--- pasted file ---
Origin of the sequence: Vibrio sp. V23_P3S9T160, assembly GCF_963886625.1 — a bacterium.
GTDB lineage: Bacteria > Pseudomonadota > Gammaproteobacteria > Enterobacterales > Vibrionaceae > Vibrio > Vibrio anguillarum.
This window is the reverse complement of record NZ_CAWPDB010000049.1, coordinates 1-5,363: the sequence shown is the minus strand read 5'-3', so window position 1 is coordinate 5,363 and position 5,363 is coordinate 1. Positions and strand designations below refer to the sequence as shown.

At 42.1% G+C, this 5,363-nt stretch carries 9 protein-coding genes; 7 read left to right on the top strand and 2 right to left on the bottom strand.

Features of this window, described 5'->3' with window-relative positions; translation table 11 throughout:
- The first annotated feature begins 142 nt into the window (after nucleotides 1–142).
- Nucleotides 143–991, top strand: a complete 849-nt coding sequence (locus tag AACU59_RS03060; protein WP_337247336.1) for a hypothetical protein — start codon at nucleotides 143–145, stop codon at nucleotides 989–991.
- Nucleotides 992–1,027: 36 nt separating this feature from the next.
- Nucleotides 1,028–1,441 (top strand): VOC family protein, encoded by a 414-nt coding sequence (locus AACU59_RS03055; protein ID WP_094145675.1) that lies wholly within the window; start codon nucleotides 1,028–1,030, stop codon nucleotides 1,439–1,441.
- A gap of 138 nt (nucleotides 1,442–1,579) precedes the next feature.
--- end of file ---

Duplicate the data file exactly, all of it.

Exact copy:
Origin of the sequence: Vibrio sp. V23_P3S9T160, assembly GCF_963886625.1 — a bacterium.
GTDB lineage: Bacteria > Pseudomonadota > Gammaproteobacteria > Enterobacterales > Vibrionaceae > Vibrio > Vibrio anguillarum.
This window is the reverse complement of record NZ_CAWPDB010000049.1, coordinates 1-5,363: the sequence shown is the minus strand read 5'-3', so window position 1 is coordinate 5,363 and position 5,363 is coordinate 1. Positions and strand designations below refer to the sequence as shown.

At 42.1% G+C, this 5,363-nt stretch carries 9 protein-coding genes; 7 read left to right on the top strand and 2 right to left on the bottom strand.

Features of this window, described 5'->3' with window-relative positions; translation table 11 throughout:
- The first annotated feature begins 142 nt into the window (after nucleotides 1–142).
- Nucleotides 143–991, top strand: a complete 849-nt coding sequence (locus tag AACU59_RS03060; protein WP_337247336.1) for a hypothetical protein — start codon at nucleotides 143–145, stop codon at nucleotides 989–991.
- Nucleotides 992–1,027: 36 nt separating this feature from the next.
- Nucleotides 1,028–1,441 (top strand): VOC family protein, encoded by a 414-nt coding sequence (locus AACU59_RS03055; protein ID WP_094145675.1) that lies wholly within the window; start codon nucleotides 1,028–1,030, stop codon nucleotides 1,439–1,441.
- A gap of 138 nt (nucleotides 1,442–1,579) precedes the next feature.